A Washington dietitian or nutritionist must have four hours of AIDS training. The prospective licensee will attest to having had training at the time of application.
Requirements for Nutritionists
A nutritionist can be certified on the basis of a master’s or doctoral degree in any of the following fields: nutrition education, public health nutrition, foods and nutrition, or human nutrition.
Administrative code outlines a minimum curriculum for nutritionist programs. The core curriculum is divided into the following five content areas:
- Basic science
- Nutrition science
- Applied nutrition
- Counseling/ education
The education/ psychology content area will include college courses in one or more of the following: education, psychology, communication, psychological counseling, and/ or educational psychology. The applied nutrition content area will include courses in diet therapy, life cycle nutrition, cultural/ anthropological nutrition, and/ or public health nutrition.
A person may also apply for certification as a nutritionist on the basis of having met dietitian requirements.
Out-of-State Dietitians and Nutritionists
Applicants must list all states where they have either applied or held licensing. They must request license verification from all states of licensure, past or present.
An applicant who has resided out-of-state during the recent past can expect to have a fingerprint-based background check.
If education was obtained in a foreign country, it will need to be found equivalent to education that would be obtained in a regionally accredited U.S. program during the same time period.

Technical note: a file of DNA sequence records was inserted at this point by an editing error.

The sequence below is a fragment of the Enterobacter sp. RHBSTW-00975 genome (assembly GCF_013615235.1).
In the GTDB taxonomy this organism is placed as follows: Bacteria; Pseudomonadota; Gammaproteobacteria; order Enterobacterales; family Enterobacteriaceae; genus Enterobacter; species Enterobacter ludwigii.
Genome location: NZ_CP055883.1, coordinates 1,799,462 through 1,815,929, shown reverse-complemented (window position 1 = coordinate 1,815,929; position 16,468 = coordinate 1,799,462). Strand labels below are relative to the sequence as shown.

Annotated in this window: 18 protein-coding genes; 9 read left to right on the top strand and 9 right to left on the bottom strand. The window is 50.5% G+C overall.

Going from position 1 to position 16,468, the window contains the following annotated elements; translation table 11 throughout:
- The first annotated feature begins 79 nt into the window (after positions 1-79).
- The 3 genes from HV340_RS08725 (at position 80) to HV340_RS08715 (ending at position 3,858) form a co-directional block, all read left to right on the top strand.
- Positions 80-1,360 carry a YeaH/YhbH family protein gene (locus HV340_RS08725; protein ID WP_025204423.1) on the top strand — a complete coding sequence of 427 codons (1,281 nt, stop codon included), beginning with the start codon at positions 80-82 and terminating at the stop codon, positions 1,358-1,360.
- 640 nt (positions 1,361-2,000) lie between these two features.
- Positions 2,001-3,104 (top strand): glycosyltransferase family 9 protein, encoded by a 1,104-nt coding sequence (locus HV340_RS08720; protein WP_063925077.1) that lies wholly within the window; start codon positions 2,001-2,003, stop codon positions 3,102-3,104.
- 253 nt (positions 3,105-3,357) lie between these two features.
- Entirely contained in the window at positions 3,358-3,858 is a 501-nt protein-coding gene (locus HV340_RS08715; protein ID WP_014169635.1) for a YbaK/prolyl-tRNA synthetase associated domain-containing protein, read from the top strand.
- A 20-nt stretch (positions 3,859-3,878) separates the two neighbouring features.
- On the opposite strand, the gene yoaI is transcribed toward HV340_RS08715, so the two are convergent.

Applicants for dietitian should be aware that the Commission on Dietetic Registration has provisions for applicants who were educated internationally.
The Application Process
Application packets can be downloaded directly from the DOH website (http://www.doh.wa.gov/LicensesPermitsandCertificates/ProfessionsNewReneworUpdate/DietitianandNutritionist/ApplicationsandForms).
The licensing agency will seek official transcripts from any applicant who is not registered with the CDR. Dietitian applicants who are not registered with the CDR will need to provide additional documentation to show that they have met Washington requirements.
There are two addresses listed in the application. The P.O. Box is used for applications and their accompanying fees; documents that do not accompany the original application are to be sent directly to Dietitian and Nutritionist Credentialing.
State certification is renewed annually.
Certification information can be found on the website of the Washington State Department of Health (http://www.doh.wa.gov/LicensesPermitsandCertificates/ProfessionsNewReneworUpdate/DietitianandNutritionist). Interested individuals can join the Listserv. Dietitian and Nutritionist Credentialing is under the banner of Health Systems Quality Assurance. HSQA can be reached by telephone at 360-236-4700 or by email at ‘hsqa.csc at doh.wa.gov’. Statutes and administrative code are available online (http://www.doh.wa.gov/LicensesPermitsandCertificates/ProfessionsNewReneworUpdate/DietitianandNutritionist/Laws).
Prospective licensees should be aware that laws can change. The Center for Nutrition Advocacy has provided a page about Washington requirements, describing the current law as license without exclusive scope of practice (http://nutritionadvocacy.org/washington). Several years back, a bill was introduced that would have licensed diabetes educators; it was not passed.
The Washington State Academy of Nutrition and Dietetics is a professional association for dietitians (http://eatrightwashington.org). WSAND has a mentorship program.